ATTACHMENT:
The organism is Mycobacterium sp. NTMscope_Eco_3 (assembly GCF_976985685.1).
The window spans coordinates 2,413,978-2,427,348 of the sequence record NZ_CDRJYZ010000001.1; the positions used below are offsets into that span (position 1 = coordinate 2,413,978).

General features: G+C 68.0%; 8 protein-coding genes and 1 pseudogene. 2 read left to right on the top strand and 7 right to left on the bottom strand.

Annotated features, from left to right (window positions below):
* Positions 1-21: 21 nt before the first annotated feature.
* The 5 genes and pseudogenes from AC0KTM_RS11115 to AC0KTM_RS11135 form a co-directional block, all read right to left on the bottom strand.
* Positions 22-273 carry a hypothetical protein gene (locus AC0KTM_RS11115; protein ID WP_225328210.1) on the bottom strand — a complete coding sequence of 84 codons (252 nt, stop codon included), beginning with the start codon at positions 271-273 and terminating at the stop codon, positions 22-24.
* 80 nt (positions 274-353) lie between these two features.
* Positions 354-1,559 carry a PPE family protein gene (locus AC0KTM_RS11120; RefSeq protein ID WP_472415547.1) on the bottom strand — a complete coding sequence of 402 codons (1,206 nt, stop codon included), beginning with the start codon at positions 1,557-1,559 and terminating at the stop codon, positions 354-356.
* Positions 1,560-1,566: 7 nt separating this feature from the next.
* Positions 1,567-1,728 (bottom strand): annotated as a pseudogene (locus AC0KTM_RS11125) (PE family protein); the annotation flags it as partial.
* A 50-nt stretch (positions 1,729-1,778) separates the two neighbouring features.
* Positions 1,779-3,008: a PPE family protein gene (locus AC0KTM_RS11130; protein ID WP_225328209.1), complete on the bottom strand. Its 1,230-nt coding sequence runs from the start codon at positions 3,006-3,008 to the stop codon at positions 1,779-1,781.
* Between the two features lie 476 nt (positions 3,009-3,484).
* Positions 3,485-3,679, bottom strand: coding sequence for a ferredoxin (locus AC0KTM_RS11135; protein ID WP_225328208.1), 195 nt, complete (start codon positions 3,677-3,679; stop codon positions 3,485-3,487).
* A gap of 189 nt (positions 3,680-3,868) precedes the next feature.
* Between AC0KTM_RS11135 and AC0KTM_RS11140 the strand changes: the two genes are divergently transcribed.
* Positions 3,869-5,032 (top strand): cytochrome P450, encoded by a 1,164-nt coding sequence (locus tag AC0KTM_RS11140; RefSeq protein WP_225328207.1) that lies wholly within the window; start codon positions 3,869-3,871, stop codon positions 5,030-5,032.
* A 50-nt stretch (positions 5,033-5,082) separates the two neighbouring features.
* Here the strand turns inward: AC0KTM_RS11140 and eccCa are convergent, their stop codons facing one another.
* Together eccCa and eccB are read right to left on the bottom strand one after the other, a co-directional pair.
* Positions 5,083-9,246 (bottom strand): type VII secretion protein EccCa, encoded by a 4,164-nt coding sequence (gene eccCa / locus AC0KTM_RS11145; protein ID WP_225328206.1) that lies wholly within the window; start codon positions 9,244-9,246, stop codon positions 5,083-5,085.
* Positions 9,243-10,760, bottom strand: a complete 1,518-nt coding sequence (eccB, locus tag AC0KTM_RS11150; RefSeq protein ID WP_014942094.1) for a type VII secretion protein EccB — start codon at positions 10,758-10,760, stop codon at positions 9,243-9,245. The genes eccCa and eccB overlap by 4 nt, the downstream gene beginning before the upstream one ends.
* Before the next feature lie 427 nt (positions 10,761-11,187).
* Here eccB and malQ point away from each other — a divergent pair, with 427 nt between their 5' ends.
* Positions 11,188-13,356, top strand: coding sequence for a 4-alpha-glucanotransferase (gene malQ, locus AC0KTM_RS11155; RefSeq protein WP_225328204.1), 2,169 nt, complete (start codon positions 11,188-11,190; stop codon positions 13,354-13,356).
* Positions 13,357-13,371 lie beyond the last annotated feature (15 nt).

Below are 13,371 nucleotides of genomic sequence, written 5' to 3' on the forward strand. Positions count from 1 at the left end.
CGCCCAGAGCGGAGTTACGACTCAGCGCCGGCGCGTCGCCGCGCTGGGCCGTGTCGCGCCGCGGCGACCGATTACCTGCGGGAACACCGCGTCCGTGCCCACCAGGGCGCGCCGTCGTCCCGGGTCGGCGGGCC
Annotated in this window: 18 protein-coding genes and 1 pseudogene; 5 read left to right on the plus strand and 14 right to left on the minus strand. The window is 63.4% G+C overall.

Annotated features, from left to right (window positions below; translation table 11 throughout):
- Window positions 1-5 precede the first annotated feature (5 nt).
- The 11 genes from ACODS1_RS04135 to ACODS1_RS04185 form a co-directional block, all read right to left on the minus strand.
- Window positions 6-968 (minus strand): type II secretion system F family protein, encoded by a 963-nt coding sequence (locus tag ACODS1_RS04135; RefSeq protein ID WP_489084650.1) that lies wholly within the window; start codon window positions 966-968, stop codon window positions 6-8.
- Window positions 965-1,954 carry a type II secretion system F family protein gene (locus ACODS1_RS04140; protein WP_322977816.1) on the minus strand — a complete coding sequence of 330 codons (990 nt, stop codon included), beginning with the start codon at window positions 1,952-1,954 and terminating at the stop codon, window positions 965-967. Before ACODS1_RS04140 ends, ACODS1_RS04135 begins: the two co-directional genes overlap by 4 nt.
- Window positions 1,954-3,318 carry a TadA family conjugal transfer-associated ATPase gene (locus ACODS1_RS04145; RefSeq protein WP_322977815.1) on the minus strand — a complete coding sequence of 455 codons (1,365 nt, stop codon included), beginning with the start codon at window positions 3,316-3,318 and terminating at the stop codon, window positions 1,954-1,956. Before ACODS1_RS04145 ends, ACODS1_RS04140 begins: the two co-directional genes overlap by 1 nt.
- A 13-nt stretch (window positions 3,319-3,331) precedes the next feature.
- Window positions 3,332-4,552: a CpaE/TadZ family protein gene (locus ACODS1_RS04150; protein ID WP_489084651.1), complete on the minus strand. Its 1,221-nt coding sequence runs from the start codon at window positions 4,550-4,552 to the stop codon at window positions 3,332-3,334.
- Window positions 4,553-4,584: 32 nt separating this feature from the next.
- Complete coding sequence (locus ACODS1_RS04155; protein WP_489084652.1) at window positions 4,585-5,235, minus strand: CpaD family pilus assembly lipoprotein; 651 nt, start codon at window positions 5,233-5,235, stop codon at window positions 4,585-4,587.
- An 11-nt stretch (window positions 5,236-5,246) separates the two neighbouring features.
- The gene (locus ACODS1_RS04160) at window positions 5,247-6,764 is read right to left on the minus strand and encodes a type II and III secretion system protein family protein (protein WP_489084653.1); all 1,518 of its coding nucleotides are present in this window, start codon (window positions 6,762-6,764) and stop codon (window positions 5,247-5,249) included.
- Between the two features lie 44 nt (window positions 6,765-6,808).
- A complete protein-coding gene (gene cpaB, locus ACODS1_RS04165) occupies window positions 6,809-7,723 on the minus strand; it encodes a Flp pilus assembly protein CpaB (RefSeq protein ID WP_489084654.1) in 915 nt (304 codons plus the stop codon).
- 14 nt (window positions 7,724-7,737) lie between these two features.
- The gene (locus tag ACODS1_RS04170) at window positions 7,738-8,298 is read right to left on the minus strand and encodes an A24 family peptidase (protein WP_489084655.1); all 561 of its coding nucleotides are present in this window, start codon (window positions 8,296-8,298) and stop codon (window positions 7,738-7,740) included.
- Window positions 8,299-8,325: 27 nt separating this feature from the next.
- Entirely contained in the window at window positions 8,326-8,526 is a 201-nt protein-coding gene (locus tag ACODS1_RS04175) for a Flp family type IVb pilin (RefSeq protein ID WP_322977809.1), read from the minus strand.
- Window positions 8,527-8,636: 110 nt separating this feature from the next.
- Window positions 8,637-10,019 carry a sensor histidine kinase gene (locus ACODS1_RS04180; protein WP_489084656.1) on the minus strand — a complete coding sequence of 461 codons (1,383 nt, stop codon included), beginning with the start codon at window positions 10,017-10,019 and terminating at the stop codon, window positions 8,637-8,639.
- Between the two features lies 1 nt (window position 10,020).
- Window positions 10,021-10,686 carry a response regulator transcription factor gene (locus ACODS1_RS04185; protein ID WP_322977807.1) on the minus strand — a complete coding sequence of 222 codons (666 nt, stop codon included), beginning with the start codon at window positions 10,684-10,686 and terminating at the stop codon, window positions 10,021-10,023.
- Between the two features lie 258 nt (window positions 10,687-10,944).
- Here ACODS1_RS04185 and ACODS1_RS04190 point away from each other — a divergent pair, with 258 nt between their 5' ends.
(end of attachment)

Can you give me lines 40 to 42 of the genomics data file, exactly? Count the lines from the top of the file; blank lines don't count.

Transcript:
- Complete coding sequence (locus ACODS1_RS04155; protein WP_489084652.1) at window positions 4,585-5,235, minus strand: CpaD family pilus assembly lipoprotein; 651 nt, start codon at window positions 5,233-5,235, stop codon at window positions 4,585-4,587.
- An 11-nt stretch (window positions 5,236-5,246) separates the two neighbouring features.
- The gene (locus ACODS1_RS04160) at window positions 5,247-6,764 is read right to left on the minus strand and encodes a type II and III secretion system protein family protein (protein WP_489084653.1); all 1,518 of its coding nucleotides are present in this window, start codon (window positions 6,762-6,764) and stop codon (window positions 5,247-5,249) included.